Meanwhile, Persatuan Anak Peneroka Felda Kebangsaan (Anak) president Datuk Mazlan Aliman said the abuse of power by the Barisan government in 2012 had brought about much protest from the second and third generations of Felda settlers.
Anak is an NGO representing the children of settlers nationwide.
“In 2012, Felda settlers found that funds meant for them were misused by those in charge. On top of that, those in charge of FGV Holdings Bhd had publicly listened to the company and this was opposed by Felda settlers,” he said.
He pointed out that according to the government’s White Paper on Felda, the government agency had through its companies FGV and FIC indulged in “aggressive” and “uncontrolled” investments that did not generate expected returns.
The White Paper said the agency was profitable up to 2012.
Mazlan further stated that the last straw for Felda settlers was during GE14 under the premiership of Datuk Seri Najib Razak.
“For the original settlers, the contributions of Umno and Tun Razak’s legacy are much remembered.
“However, the younger generations felt the impact of the abuse of power by those who handled Felda and it will take time before they return to supporting Barisan again.
“The votes may return if the reforms by the government are whole, addressing policies on Felda in the Land Act (Group Settlement Areas) 1960, the role of new Felda generations, housing problems and socio-economic matters of the younger generations of settlers,” he said.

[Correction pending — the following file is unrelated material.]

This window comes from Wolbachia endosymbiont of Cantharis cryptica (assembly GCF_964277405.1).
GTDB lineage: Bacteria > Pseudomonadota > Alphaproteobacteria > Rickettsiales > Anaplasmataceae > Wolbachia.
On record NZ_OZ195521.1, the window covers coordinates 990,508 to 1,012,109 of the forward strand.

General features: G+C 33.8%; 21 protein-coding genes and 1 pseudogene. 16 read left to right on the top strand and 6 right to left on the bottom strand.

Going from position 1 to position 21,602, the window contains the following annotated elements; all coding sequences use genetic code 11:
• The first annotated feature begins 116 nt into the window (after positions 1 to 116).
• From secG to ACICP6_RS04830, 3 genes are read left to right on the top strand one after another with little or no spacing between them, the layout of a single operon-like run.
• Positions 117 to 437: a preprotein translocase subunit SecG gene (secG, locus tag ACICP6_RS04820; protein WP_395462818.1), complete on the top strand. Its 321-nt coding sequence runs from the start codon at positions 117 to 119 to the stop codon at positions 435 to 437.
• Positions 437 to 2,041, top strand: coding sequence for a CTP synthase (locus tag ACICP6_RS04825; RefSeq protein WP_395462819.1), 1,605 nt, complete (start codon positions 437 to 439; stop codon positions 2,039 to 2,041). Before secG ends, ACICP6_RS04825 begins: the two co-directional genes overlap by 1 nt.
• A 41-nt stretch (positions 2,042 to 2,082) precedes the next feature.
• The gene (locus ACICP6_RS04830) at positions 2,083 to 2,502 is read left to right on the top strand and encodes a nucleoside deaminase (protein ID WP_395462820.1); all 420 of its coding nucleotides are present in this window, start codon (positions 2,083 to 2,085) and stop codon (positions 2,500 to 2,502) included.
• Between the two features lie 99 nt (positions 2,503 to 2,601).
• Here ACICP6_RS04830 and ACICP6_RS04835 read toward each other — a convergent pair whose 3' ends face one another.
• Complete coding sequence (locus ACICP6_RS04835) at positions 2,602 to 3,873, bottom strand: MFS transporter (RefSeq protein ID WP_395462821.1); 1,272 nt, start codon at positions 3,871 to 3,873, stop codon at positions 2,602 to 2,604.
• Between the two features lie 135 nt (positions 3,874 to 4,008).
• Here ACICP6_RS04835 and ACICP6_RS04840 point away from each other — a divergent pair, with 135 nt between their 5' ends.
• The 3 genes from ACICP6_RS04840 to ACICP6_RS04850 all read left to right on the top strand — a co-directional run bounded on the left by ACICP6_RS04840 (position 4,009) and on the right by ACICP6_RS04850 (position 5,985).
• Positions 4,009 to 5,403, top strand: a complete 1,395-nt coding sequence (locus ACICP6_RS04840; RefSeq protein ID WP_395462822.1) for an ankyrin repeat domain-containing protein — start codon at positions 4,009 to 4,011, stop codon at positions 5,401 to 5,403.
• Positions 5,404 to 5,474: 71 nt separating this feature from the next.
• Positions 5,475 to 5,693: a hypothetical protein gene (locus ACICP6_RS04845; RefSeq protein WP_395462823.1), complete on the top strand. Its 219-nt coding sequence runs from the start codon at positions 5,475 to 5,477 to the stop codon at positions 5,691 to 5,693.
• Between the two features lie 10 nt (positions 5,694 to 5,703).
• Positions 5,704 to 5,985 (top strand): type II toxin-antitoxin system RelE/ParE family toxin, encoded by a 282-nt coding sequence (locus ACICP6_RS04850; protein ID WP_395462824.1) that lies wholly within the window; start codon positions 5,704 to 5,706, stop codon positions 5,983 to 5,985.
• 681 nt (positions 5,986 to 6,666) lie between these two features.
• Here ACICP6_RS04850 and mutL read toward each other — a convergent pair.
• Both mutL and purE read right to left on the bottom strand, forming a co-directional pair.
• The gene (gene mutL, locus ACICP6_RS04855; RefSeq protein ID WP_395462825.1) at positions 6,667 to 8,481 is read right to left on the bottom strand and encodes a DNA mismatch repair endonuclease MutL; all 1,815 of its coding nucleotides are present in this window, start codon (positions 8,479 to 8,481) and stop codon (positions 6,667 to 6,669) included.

Political analyst Dr Johan Saravanamuttu said the Felda vote bank for Barisan in the past has been “broken”.
“By GE14, inroads were made by Pakatan, the then-Opposition.
“PAS has been consistently knocking on the door and made gains. Prime Minister Datuk Seri Anwar Ibrahim’s promise of more subsidiaries to Felda settlers did not cut ice in the state-level election in Pelangai,” said Johan.
The adjunct senior fellow at the S. Rajaratnam School of International Studies, Nanyang Technological University, Singapore, said the second and third generations of Felda settlers vote differently and many of them work elsewhere due to better job opportunities, but continue to return to vote at the settlements.
ISEAS-Yusof Ishak Institute research officer Dr Geoffrey K. Pakiam pointed out that in 2014, 27 parliamentary seats with Felda settlements rejected the ruling establishment, 16 doing so for the first time since at least 2004.
“Few observers anticipated the extent to which Barisan would haemorrhage support from Felda-occupied seats in the 2018 election.
“In hindsight, these losses probably owed much to former prime minister Tun Dr Mahathir Mohamad’s energising leadership of the Pakatan alliance at that time, as well as Najib’s own increasingly egregious political behaviour,” said Pakiam.
He then reasoned that from 2014, the slump in Barisan’s support from Felda “suggested long- standing dissatisfaction with everyday economic concerns and perhaps widespread unhappiness with what seem to be corrupt and distant political elites; even in rural Felda areas”.